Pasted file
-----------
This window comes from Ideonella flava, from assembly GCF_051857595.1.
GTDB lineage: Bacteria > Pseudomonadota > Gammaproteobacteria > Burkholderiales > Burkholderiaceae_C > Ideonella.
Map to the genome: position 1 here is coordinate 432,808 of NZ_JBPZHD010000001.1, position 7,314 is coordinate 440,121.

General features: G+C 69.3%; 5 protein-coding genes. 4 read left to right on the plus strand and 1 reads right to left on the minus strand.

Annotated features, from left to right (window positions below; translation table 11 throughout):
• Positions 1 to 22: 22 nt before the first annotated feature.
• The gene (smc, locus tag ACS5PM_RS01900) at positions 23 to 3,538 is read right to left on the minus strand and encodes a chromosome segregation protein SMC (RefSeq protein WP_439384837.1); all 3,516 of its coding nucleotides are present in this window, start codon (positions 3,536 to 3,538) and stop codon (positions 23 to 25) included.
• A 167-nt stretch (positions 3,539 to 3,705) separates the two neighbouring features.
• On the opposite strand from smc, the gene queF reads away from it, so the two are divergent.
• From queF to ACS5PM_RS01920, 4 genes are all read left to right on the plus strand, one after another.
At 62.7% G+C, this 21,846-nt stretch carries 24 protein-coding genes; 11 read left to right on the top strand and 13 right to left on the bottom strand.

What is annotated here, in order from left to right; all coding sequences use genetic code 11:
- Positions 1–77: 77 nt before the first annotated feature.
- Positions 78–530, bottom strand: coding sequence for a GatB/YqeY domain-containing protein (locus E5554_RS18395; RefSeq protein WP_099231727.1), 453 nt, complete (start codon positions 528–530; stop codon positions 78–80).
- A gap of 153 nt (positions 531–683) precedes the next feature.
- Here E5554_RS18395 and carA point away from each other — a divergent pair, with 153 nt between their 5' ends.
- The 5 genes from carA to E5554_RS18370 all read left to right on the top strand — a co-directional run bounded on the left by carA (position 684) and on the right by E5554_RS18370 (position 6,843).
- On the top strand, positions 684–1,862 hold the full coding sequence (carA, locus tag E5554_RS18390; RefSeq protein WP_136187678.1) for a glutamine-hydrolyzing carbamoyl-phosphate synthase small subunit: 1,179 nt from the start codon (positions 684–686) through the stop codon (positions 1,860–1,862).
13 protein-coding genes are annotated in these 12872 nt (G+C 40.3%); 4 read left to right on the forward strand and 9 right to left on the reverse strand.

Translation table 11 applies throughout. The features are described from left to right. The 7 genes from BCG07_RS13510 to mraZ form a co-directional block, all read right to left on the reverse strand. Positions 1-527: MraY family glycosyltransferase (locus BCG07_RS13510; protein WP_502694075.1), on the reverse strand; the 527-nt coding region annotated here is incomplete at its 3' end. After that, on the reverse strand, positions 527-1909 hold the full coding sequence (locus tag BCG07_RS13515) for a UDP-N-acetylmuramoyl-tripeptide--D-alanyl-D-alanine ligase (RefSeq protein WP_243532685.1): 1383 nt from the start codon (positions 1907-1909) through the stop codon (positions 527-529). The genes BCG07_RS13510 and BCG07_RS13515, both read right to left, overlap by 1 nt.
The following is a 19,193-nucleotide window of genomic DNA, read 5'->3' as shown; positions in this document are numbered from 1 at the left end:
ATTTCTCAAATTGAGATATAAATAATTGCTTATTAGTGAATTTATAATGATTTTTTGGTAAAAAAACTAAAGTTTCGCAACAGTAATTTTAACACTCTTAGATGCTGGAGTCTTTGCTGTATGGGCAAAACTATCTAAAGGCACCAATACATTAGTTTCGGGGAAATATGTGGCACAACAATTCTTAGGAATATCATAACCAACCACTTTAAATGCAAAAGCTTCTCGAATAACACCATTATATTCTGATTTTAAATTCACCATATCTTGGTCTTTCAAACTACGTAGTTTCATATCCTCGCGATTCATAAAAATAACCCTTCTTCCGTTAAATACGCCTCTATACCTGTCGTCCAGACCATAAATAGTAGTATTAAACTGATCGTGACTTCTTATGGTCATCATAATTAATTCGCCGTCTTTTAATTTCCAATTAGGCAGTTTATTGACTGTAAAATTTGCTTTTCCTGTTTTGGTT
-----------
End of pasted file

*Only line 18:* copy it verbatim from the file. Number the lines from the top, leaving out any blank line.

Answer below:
- On the top strand, positions 684–1,862 hold the full coding sequence (carA, locus tag E5554_RS18390; RefSeq protein WP_136187678.1) for a glutamine-hydrolyzing carbamoyl-phosphate synthase small subunit: 1,179 nt from the start codon (positions 684–686) through the stop codon (positions 1,860–1,862).